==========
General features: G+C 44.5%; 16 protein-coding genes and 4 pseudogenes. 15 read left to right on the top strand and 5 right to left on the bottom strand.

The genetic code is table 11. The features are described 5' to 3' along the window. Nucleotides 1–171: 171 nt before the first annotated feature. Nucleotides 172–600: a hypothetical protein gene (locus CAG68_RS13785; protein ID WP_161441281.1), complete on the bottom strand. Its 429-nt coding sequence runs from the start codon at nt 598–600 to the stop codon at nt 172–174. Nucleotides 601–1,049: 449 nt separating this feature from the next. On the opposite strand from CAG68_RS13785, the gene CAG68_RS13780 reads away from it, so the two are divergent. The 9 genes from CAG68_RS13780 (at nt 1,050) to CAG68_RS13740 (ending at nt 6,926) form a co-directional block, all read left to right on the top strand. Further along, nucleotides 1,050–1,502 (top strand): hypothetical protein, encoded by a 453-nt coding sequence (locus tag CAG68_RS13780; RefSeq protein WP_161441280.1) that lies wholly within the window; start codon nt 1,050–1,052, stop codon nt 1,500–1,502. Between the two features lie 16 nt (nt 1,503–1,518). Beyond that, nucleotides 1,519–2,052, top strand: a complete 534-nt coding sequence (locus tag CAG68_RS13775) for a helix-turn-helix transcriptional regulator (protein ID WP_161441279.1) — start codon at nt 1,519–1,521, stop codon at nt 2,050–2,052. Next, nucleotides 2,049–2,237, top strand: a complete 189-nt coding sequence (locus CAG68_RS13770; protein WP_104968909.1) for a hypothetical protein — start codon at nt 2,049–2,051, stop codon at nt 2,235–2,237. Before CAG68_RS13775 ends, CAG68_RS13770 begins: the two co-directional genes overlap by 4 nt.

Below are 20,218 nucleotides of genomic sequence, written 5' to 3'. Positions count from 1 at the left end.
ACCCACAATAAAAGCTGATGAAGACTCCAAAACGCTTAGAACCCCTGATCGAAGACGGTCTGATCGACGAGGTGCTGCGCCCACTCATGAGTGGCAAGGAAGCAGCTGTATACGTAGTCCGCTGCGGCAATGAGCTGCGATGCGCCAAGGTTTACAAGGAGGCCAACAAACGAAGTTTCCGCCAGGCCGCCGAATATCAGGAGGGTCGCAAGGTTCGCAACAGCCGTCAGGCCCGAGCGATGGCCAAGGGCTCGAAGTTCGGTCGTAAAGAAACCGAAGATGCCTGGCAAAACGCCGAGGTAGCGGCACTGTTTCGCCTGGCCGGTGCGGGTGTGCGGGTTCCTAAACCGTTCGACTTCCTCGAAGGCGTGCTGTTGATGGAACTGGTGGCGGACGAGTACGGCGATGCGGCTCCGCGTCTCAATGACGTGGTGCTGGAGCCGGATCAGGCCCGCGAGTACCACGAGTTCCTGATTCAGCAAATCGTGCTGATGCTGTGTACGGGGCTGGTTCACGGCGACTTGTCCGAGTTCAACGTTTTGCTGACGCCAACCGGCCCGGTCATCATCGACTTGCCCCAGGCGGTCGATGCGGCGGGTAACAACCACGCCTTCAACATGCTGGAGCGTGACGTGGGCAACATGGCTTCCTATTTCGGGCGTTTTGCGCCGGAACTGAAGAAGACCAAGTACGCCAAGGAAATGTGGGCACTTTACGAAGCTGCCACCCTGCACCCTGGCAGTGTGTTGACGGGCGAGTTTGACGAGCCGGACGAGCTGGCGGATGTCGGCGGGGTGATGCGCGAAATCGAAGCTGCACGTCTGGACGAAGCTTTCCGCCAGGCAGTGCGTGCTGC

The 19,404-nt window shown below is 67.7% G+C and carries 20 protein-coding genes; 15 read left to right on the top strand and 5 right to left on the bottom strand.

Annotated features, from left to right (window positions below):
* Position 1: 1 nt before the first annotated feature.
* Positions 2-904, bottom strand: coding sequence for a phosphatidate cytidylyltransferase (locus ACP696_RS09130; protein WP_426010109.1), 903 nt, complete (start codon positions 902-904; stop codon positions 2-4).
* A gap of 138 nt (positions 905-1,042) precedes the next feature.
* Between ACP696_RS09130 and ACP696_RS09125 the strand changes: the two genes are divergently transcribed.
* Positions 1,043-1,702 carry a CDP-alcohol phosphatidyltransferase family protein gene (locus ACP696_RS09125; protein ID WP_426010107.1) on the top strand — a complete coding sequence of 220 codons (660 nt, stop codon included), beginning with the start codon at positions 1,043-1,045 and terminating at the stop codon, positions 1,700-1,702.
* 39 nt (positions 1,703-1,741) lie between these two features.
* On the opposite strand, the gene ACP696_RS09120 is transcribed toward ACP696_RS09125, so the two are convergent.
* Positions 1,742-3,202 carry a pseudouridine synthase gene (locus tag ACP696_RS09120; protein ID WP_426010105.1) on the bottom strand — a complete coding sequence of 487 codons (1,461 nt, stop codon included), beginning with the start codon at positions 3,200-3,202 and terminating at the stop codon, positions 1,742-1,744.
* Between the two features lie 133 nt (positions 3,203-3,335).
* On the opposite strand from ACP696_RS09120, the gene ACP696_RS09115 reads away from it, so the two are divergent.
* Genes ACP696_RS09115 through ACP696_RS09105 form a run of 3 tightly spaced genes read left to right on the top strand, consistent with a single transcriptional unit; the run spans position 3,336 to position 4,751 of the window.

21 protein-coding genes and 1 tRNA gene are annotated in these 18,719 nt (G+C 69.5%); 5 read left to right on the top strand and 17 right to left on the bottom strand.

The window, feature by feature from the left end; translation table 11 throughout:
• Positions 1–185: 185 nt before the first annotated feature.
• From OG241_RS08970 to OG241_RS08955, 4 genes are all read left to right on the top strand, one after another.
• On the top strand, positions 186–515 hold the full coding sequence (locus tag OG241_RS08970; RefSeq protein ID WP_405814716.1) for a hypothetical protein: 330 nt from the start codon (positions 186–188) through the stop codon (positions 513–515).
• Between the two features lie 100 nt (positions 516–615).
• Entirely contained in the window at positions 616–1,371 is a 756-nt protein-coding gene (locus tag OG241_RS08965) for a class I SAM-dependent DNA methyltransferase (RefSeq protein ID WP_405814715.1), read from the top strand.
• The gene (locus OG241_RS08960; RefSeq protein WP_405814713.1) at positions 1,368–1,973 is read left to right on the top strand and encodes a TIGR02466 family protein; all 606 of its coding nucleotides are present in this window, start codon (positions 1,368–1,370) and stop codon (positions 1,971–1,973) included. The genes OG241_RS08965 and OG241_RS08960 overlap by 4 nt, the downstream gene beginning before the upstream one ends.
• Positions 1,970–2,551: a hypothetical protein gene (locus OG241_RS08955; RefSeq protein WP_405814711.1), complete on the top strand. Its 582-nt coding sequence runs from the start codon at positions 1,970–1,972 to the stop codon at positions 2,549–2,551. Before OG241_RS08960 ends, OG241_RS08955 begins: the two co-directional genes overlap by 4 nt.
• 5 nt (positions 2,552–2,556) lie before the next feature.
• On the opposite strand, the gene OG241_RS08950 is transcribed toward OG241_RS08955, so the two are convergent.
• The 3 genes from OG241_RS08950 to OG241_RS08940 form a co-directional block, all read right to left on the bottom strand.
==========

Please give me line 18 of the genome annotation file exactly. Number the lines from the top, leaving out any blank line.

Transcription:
21 protein-coding genes and 1 tRNA gene are annotated in these 18,719 nt (G+C 69.5%); 5 read left to right on the top strand and 17 right to left on the bottom strand.